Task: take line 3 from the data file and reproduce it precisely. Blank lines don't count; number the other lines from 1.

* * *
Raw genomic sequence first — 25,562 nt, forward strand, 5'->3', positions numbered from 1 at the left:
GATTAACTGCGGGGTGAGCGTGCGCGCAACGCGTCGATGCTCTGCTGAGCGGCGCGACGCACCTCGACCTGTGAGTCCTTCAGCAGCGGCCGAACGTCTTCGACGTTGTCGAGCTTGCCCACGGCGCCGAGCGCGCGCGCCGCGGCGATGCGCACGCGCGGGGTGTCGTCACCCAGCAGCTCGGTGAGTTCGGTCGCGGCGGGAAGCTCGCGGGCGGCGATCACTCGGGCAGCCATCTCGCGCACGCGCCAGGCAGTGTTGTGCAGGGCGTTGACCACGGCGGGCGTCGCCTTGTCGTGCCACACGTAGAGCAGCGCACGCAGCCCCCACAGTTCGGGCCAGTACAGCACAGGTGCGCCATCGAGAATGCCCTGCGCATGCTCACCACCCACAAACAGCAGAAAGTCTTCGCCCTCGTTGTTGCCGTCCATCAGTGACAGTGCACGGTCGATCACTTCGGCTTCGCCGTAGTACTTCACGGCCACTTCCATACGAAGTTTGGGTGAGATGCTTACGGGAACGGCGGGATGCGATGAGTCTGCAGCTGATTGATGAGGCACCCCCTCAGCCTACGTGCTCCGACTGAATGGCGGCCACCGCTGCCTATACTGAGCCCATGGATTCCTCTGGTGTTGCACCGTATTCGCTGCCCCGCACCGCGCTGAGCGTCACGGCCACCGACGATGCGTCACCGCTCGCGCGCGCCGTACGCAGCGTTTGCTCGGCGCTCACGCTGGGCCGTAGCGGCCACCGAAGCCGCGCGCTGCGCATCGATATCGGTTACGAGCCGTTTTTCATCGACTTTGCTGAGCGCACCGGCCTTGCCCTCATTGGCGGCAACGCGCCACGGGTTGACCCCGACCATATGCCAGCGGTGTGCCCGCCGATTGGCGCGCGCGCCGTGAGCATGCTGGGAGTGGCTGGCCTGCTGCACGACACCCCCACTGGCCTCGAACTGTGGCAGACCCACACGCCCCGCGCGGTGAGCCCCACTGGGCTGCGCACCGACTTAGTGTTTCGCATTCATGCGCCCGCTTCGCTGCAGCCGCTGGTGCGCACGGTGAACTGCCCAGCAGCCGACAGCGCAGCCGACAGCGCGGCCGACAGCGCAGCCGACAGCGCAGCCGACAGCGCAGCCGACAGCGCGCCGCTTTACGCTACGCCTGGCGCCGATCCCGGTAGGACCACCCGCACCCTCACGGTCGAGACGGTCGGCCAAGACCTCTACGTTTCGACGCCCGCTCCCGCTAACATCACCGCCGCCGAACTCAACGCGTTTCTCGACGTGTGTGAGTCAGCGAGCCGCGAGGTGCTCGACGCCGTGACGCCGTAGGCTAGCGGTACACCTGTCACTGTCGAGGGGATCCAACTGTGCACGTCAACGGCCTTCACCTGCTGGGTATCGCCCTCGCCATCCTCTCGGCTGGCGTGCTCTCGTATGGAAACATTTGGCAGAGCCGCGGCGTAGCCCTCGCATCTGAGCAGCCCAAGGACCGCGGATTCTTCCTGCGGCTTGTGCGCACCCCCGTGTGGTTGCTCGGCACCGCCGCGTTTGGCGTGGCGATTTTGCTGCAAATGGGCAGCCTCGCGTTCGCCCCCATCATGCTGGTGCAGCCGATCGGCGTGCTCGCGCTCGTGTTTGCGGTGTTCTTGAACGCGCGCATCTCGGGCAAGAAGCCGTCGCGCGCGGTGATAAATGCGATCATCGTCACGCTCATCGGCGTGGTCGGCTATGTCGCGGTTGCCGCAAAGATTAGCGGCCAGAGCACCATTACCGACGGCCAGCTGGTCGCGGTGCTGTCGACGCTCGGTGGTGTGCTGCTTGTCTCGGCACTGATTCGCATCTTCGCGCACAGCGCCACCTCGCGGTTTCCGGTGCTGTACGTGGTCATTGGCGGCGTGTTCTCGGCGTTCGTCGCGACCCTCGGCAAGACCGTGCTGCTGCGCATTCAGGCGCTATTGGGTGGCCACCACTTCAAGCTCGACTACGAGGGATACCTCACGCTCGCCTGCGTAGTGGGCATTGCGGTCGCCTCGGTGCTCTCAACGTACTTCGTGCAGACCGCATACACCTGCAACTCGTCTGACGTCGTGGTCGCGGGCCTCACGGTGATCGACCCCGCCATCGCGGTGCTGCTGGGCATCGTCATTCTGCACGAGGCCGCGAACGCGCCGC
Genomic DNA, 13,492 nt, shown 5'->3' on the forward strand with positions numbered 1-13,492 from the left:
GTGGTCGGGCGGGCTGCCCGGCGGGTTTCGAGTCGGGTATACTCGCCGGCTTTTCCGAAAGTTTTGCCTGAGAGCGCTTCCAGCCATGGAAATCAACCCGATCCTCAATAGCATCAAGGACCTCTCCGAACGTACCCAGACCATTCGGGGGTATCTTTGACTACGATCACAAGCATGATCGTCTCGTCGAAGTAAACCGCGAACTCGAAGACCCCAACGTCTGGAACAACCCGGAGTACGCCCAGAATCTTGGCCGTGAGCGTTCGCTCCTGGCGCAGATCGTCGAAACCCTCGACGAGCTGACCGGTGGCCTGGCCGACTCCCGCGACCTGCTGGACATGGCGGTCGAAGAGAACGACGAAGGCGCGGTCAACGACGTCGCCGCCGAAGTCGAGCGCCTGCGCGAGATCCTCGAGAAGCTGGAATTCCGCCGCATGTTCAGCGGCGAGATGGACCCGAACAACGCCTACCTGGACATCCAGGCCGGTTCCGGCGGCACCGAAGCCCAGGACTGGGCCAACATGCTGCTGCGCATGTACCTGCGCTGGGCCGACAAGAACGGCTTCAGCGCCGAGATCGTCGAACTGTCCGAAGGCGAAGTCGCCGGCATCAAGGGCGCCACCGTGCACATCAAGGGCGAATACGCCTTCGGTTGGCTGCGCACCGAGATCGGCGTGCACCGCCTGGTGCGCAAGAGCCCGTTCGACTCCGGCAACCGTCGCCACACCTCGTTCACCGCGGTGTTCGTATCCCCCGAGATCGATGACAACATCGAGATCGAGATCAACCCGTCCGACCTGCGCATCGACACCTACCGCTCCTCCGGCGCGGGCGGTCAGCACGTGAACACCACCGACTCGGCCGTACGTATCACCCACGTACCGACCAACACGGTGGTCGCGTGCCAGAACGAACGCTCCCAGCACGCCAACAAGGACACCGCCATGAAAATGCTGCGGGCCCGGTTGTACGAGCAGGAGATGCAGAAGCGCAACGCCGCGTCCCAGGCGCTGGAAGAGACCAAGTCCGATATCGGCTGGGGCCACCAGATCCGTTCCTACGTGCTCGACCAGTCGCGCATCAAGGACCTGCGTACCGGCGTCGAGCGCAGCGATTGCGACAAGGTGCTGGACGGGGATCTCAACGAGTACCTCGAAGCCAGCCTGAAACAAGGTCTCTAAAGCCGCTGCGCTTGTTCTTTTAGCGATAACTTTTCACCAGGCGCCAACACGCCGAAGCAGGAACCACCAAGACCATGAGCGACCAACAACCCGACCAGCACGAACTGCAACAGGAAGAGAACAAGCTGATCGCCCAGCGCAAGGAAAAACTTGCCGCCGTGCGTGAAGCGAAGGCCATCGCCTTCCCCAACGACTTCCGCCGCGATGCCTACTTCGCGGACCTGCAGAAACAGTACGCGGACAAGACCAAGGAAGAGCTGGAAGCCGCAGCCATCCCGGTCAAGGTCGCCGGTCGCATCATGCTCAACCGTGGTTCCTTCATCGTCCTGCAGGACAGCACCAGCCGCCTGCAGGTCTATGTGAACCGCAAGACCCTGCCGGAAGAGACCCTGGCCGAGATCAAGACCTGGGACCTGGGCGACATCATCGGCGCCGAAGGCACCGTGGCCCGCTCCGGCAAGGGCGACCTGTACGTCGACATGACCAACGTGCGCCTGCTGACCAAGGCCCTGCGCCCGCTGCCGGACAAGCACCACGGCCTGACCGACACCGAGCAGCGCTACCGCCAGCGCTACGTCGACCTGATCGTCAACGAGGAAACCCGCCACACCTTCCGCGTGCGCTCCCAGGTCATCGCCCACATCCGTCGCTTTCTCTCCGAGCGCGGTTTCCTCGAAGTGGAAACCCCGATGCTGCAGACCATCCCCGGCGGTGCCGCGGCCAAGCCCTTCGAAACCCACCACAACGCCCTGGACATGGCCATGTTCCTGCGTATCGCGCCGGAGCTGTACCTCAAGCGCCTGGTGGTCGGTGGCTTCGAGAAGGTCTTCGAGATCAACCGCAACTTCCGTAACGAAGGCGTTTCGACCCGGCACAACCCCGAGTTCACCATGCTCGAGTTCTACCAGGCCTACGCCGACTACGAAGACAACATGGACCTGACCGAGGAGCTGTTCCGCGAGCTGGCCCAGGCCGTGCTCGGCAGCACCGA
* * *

Genomic DNA, 13,492 nt, shown 5'->3' on the forward strand with positions numbered 1-13,492 from the left: